Dharma Gleanings


cynthia rich

January 3, 2015—January 11, 2015

January 3, 2015
We were talking about dharma doubt in a sangha meeting, and it occurs to me that doubt, with its spirit of retraction, is probably very often our pulling back, sometimes with an intellectual veneer, in the face of the fear of non-self: do I really want to go deeper with this practice that seeks to dismember me after all the work I’ve done to piece myself together?

January 5, 2015
Just a few weeks after I had the shift of experience described in the Afterword to 2014, I read an interview with David Hinton, the great translator of 5th-12th century Taoist poetry. I saw immediately that he had found words for what I had stumbled rather banally to express, the state that I had been living with recently. In that state I found myself suddenly reluctant to read or write in the usual way, and even began seeking out verses of haiku—poetry so similar to the poems he was speaking of and quoting. All without knowing why. In a notebook I wrote the following:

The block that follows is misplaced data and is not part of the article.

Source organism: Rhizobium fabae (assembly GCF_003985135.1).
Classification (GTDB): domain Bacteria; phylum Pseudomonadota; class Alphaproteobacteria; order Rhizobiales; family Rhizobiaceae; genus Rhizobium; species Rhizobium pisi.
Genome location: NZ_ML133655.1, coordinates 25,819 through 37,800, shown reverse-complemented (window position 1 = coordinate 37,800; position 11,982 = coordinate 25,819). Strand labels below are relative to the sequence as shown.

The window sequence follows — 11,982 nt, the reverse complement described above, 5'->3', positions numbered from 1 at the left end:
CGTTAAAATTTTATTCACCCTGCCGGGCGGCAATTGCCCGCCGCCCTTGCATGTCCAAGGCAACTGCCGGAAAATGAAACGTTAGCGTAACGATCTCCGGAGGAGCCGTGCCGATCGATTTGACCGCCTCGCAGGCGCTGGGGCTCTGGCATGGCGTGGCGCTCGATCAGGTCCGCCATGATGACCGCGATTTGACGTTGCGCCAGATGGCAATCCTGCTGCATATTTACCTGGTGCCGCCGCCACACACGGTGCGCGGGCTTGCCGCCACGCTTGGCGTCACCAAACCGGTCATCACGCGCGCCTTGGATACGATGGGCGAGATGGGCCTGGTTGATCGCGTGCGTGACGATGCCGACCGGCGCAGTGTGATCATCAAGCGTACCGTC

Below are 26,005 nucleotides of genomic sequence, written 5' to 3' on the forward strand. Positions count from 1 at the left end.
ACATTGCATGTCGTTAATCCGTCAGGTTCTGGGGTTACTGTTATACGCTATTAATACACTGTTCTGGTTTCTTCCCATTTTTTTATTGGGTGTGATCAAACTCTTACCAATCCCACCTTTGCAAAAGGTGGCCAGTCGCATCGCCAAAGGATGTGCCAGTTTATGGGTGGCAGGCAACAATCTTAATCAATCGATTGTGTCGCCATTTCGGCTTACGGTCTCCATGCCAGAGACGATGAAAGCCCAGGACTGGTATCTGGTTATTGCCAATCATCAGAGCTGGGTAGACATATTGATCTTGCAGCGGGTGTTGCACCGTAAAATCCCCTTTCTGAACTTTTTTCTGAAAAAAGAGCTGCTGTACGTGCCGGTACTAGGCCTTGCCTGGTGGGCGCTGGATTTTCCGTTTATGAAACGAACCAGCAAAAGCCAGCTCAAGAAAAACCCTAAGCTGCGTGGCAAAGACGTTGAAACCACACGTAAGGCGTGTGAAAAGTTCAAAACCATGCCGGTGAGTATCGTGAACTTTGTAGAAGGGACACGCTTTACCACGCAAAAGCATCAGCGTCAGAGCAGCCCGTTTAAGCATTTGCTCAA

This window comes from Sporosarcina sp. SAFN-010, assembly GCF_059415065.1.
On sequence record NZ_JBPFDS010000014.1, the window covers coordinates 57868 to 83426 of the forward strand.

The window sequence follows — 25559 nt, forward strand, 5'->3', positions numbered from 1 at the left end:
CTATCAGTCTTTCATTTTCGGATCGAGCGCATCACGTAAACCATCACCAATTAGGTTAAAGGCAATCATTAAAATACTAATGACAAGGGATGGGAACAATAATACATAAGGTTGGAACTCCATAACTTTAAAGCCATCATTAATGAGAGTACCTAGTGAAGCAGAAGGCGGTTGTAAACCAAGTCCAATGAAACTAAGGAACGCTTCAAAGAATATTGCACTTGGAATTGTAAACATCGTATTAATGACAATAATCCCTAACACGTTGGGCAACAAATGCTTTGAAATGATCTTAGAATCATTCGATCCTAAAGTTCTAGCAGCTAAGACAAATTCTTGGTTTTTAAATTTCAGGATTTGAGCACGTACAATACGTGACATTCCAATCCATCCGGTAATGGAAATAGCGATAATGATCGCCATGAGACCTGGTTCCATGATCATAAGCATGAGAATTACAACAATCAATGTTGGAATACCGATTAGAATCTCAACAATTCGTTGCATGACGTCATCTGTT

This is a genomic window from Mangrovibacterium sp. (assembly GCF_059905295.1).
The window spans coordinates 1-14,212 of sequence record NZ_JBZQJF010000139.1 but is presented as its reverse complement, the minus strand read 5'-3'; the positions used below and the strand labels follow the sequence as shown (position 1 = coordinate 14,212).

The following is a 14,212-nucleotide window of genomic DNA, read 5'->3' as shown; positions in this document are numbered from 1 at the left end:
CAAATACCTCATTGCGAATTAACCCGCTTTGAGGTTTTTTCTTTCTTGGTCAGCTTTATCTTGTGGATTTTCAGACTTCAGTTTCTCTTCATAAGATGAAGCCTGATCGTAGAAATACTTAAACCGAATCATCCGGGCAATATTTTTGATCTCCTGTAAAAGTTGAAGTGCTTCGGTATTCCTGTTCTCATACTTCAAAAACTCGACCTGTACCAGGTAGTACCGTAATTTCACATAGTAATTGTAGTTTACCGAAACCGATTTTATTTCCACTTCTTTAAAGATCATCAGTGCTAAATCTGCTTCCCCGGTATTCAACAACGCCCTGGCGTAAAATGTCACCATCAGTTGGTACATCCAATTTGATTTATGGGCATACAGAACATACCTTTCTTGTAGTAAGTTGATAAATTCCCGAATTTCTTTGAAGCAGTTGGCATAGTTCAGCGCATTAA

This (Hinton’s interview) comes closer to the essence of spiritual life than anything I’ve read, although I probably had to read everything I read in order to be there. This consciousness is what comes after rapture—I’ve been feeling my feet on its path before I read it.

I ordered Hinson’s anthology of his translations, Mountain Home: The Wilderness Poetry of Ancient China. I find that any time I am distracted with conventional concerns, I can simply read those poems and can travel directly to that place of knowing.

January 11, 2015
Conventional life, free of practice, is not without its comforts—principally the belief that all of our problems lie outside: “If only it would not be so hot,” “If he would only be kinder to me,” “If she would just give me a raise.” There’s a lot of delusional comfort in that. The comfort is that we do not have to go inside where all our most dreaded demons live. The delusion is that we can end our suffering by ignoring its source.